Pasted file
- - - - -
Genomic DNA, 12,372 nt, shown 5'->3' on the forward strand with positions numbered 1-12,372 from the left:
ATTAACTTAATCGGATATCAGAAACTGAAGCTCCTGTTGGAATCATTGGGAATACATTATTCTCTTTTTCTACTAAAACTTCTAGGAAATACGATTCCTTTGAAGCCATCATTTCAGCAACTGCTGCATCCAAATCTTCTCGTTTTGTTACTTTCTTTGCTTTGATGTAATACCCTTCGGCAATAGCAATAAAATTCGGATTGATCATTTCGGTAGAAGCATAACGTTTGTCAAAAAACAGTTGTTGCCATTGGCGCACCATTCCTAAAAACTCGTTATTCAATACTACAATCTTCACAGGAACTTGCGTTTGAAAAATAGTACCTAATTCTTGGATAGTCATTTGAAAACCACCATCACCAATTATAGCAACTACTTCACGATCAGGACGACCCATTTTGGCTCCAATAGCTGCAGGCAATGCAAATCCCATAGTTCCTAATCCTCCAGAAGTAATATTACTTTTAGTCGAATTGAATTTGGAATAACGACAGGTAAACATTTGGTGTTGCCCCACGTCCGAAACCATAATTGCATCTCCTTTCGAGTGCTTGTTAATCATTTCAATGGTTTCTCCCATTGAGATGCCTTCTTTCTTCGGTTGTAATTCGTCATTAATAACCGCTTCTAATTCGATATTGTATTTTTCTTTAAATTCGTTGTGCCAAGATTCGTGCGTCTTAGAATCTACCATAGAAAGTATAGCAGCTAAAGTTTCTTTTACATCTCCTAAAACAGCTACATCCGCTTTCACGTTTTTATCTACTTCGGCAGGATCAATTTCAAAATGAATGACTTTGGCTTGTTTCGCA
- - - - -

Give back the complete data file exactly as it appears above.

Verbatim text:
Genomic DNA, 12,372 nt, shown 5'->3' on the forward strand with positions numbered 1-12,372 from the left:
ATTAACTTAATCGGATATCAGAAACTGAAGCTCCTGTTGGAATCATTGGGAATACATTATTCTCTTTTTCTACTAAAACTTCTAGGAAATACGATTCCTTTGAAGCCATCATTTCAGCAACTGCTGCATCCAAATCTTCTCGTTTTGTTACTTTCTTTGCTTTGATGTAATACCCTTCGGCAATAGCAATAAAATTCGGATTGATCATTTCGGTAGAAGCATAACGTTTGTCAAAAAACAGTTGTTGCCATTGGCGCACCATTCCTAAAAACTCGTTATTCAATACTACAATCTTCACAGGAACTTGCGTTTGAAAAATAGTACCTAATTCTTGGATAGTCATTTGAAAACCACCATCACCAATTATAGCAACTACTTCACGATCAGGACGACCCATTTTGGCTCCAATAGCTGCAGGCAATGCAAATCCCATAGTTCCTAATCCTCCAGAAGTAATATTACTTTTAGTCGAATTGAATTTGGAATAACGACAGGTAAACATTTGGTGTTGCCCCACGTCCGAAACCATAATTGCATCTCCTTTCGAGTGCTTGTTAATCATTTCAATGGTTTCTCCCATTGAGATGCCTTCTTTCTTCGGTTGTAATTCGTCATTAATAACCGCTTCTAATTCGATATTGTATTTTTCTTTAAATTCGTTGTGCCAAGATTCGTGCGTCTTAGAATCTACCATAGAAAGTATAGCAGCTAAAGTTTCTTTTACATCTCCTAAAACAGCTACATCCGCTTTCACGTTTTTATCTACTTCGGCAGGATCAATTTCAAAATGAATGACTTTGGCTTGTTTCGCA